The Planning Authority has approved an application for the construction of a hotel in Milner Street, Sliema, despite the location being designated as a residential area. 

In a virtual hearing, Planning Commission members Stephania Baldacchino and Anthony Camilleri agreed that the concerns which had been flagged by the case officer when they recommended the case for refusal have now been addressed. They voted to grant permission to the development. 

Objectors who spoke during the hearing said the hotel would cause more strain on the already problematic parking situation in the neighbourhood. 

Flimkien għal Ambjent Aħjar co-ordinator Astrid Vella said the zone had been established as a residential area according to local plans, and the presence of hotels on nearby roads could not be taken as a precedent.  

“This will create a bad neighbourly environment in terms of traffic, and I cannot see how the board can overlook this issue,” she said. 

“It is inevitable that there will be an increase in traffic noise and parking problems.”

She added that the EPRT had revoked a similar permit for a hotel some 150 metres away and that the board had not considered objections made by Transport Malta about the traffic issues the development could cause.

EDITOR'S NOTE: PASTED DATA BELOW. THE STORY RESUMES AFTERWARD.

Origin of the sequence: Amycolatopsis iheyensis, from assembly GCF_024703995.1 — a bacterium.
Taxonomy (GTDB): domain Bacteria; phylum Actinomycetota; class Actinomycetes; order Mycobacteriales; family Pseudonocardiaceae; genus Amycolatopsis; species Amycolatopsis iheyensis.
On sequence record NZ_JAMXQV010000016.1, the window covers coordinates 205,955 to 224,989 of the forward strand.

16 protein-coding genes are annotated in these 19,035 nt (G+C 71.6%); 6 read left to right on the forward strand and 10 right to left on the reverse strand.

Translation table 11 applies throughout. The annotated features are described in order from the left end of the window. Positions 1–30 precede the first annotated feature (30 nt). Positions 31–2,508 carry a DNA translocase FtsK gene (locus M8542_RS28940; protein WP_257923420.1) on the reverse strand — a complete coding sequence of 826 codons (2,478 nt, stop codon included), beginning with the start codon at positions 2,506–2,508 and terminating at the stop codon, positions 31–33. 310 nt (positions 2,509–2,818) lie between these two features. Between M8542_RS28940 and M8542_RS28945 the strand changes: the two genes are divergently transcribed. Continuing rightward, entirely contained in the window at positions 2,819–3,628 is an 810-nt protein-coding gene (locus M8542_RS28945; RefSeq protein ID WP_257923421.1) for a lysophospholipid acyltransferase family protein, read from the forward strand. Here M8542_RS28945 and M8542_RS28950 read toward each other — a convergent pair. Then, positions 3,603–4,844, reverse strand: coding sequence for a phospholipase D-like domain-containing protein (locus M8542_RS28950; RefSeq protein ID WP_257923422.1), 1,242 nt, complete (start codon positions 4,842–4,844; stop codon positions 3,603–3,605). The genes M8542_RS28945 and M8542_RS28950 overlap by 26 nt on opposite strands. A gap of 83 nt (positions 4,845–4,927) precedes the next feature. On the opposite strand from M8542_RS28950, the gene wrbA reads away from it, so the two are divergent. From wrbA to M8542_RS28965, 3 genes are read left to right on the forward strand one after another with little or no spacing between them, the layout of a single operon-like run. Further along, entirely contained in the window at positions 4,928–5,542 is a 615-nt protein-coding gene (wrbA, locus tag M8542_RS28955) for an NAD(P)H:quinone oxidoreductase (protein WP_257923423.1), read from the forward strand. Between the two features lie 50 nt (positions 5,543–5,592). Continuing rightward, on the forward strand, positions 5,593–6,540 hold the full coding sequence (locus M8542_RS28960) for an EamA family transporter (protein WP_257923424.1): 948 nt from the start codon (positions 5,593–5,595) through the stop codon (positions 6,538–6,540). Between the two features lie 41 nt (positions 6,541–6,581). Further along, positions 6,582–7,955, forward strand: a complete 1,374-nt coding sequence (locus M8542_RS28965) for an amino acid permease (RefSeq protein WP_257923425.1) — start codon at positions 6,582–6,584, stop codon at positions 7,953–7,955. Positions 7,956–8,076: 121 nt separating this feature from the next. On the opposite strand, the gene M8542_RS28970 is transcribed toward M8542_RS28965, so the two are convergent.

The development will rise on the lower part of Milner Street, on the left side as seen in the above photo.The development will rise on the lower part of Milner Street, on the left side as seen in the above photo.

Architect Chris Cachia, who appeared for the applicant Bonnici Brothers, said his clients had opted to build a nine-floor hotel, three of which are receded, as opposed to the full-length allowed by policy and had worked to address the reasons for refusal outlined by the case officer. 

He said that with the building of a hotel, the applicant had more control over the parking situation, as had it been a residential application, one could not forbid residents from owning cars. He added that Bonnici Brothers planned to offer free bus tickets to guests for the duration of their stay and the company was working with language schools to host guests under 18 years.

Vella rebutted claims that living next to a student hotel was something she "would wish on her worst enemy”, stating that the presence of language students as guests would further inconvenience residents through noise, public drunkenness and unbecoming behaviour. 

She added that height limitation “was not a God-given right” and that residents' rights to enjoy their properties ought to be safeguarded. 

In concluding remarks, acting chair Baldacchino said that as this was an outline application and not a full development permit, which must be decided in separate proceedings, the board was functionally voting on the application in principle. There were no votes against the application.

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